Becoming a producer was “a natural progression for a staff writer,” he said. “Gaining more experience leads to more responsibility.” As a producer, he was more involved in casting, post-production, working on-set, working with special effects and supervising the writing staff. “It was wonderful to solve problems and challenges.”

Born in New York City, Barber grew up in Mexico, Puerto Rico and Costa Rica, where he was living at the time he enrolled at W&L. He still visits his Guatemalan family often. “I have a foot in both worlds,” he said. “I love the culture and the people of Latin America.”

Coming from Costa Rica to W&L, which was the alma mater of his high school English teacher, was like coming to a foreign country for Barber. “It was not easy to assimilate.” Self-described as shy, he didn’t join a fraternity, cutting off much in the way of social life for him. “I took comfort in my classes, the professors and the beauty of the campus,” he said. He also worked on-air and behind the scenes for the campus radio station.

He remembers Professor Dabney Stuart, who taught English. “He was a poet and was very kind. I liked the way he taught.”

As well as writing, another large part of Barber’s life has been his 40-years-practice of Buddhism. He recently spent 2 1/2 years studying at Zen Center of Los Angeles, which helped him face his own battle with Tourette’s. “I like the idea of interconnectedness of all things,” he said. “In Zen, one’s ego is an illusion based on your belief of yourself.” Thinking back to his days when his Tourette’s was more severe, he said that belief in oneself can be distorted or wrong — children often take cues from the outside world to form their self-image. “I learned to be compassionate to myself,” he said.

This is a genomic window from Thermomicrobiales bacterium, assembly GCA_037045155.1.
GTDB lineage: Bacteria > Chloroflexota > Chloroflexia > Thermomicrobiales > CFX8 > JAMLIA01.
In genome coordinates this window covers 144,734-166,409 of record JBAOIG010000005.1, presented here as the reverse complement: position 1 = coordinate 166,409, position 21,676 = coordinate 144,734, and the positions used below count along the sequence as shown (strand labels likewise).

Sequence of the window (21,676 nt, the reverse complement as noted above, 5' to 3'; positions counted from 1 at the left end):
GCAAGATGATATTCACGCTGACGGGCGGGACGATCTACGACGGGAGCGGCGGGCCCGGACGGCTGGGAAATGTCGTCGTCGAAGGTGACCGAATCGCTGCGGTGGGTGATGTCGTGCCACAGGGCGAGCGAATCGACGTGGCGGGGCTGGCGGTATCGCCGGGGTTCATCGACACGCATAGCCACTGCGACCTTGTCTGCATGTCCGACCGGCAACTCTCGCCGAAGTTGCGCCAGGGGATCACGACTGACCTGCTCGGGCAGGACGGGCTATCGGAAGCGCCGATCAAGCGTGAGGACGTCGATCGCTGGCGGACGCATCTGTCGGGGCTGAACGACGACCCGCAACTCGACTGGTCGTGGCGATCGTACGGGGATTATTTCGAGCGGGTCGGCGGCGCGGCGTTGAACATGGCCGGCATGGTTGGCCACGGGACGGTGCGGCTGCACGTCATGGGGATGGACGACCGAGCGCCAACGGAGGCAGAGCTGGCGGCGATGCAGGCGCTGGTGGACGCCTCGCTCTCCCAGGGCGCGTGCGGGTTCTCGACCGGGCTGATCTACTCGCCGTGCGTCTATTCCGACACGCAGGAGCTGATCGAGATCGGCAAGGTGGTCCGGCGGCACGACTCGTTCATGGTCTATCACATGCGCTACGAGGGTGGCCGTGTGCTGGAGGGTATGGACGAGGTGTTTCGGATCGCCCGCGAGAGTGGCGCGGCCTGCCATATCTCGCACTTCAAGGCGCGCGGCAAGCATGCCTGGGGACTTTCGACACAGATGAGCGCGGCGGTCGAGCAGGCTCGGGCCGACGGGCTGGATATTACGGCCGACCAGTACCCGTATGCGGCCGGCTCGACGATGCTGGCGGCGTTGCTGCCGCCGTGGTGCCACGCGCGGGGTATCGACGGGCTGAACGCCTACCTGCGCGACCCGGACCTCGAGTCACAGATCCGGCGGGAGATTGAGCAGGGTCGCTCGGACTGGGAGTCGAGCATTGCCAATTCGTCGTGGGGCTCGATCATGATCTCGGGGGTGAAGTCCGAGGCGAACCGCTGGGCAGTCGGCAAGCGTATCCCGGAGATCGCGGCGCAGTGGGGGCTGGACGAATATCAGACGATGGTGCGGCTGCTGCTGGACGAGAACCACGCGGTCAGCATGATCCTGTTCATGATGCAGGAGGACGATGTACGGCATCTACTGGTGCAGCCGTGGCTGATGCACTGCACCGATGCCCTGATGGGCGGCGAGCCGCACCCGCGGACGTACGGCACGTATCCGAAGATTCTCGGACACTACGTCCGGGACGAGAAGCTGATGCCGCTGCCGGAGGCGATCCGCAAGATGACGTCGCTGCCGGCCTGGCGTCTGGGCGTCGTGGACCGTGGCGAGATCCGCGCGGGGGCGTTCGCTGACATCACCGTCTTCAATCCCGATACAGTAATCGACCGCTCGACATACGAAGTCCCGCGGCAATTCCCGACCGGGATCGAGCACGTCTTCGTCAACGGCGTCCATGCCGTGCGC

From there, Barber developed the idea of his book as a way to give a voice to fellow Touretters. Last year, he self-published a book on Amazon titled “An Unlikely Strength: Tourette Syndrome and the Search for Happiness in 60 Voices.” Starting with his own struggles with the syndrome, a disease characterized by involuntary tics and vocalizations, he collected the stories of 60 others who have Tourette’s. Barber’s symptoms mostly receded by age 13, but he continues to have mild symptoms. He hopes his book, which includes many resources, will help people understand the struggle that Tourette’s places on the lives of those who are afflicted.

He interviewed people from all walks of life — an airline pilot, musicians, dancers, a physicist, a firefighter, a pro wrestler — and allows their voices to shine through. He discovered they were filled with strength, courage, sadness, but most of all, were striving to find happiness. “Despite their disability, they found a way to lead constructive lives,” he said in the chapter about his own journey. “Through those conversations, taught by their honesty and generosity, I was learning about myself.”

He added, “We all have limitations — hidden or not. Some are emotional. People with disabilities are often shunned by society. If they were better understood, they would be seen as paragons of strength.

“It’s how we live within our own hearts that matters,” he concluded. “As Touretters, as humans, we stand in need of alms of our own kindness.”